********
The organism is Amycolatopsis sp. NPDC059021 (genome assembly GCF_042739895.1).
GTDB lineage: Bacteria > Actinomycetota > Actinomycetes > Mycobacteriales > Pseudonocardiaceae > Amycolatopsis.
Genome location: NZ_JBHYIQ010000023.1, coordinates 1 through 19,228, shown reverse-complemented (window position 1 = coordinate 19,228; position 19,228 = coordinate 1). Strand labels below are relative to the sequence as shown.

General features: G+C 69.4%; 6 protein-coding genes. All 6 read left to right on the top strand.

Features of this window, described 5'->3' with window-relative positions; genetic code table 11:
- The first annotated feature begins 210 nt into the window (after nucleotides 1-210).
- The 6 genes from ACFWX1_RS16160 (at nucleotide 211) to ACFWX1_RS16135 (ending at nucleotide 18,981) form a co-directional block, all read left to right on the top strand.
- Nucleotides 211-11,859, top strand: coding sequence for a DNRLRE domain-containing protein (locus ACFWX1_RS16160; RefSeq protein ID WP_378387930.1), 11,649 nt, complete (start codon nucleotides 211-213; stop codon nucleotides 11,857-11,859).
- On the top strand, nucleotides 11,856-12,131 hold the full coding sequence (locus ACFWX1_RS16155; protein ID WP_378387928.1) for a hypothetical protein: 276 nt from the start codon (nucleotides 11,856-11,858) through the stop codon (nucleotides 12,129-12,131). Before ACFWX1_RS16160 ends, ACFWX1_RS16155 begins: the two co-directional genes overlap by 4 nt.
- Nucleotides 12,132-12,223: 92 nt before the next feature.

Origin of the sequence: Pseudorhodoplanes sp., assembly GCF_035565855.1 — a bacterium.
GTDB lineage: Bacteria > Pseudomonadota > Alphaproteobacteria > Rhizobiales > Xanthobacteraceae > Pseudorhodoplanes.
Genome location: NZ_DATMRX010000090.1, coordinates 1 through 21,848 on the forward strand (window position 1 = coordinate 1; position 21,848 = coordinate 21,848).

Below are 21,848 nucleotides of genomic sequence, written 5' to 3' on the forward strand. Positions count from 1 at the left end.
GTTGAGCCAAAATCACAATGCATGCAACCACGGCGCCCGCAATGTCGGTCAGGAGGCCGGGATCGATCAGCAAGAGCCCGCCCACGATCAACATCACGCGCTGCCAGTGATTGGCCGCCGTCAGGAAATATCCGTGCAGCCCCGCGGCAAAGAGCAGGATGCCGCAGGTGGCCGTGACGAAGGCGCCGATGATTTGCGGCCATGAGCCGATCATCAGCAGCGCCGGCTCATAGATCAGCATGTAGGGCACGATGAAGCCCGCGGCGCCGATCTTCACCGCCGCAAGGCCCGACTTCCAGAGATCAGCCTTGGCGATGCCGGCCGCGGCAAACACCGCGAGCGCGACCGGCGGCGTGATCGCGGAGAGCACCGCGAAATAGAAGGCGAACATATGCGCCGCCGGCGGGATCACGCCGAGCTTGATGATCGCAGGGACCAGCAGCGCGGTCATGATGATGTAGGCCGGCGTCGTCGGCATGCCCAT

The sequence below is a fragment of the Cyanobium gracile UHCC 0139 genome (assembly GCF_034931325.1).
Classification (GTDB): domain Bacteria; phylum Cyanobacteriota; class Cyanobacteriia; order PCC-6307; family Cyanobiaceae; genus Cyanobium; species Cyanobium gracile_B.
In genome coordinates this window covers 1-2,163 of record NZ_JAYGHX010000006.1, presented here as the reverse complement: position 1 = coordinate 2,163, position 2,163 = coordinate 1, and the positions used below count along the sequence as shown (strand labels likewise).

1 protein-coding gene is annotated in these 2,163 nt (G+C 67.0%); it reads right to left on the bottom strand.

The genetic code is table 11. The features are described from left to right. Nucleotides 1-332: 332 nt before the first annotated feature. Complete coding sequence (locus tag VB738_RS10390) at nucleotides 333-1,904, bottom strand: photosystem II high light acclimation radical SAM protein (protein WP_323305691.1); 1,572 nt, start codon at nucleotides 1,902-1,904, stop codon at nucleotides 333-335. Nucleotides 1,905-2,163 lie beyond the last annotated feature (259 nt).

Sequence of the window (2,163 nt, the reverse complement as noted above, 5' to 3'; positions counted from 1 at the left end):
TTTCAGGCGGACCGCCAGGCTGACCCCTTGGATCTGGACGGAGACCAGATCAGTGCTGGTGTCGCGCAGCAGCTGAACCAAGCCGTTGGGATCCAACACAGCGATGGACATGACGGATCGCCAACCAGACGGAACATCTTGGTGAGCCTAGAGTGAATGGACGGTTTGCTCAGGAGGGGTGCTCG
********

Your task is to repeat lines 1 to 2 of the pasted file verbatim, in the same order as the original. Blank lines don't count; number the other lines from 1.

The organism is Amycolatopsis sp. NPDC059021 (genome assembly GCF_042739895.1).
GTDB lineage: Bacteria > Actinomycetota > Actinomycetes > Mycobacteriales > Pseudonocardiaceae > Amycolatopsis.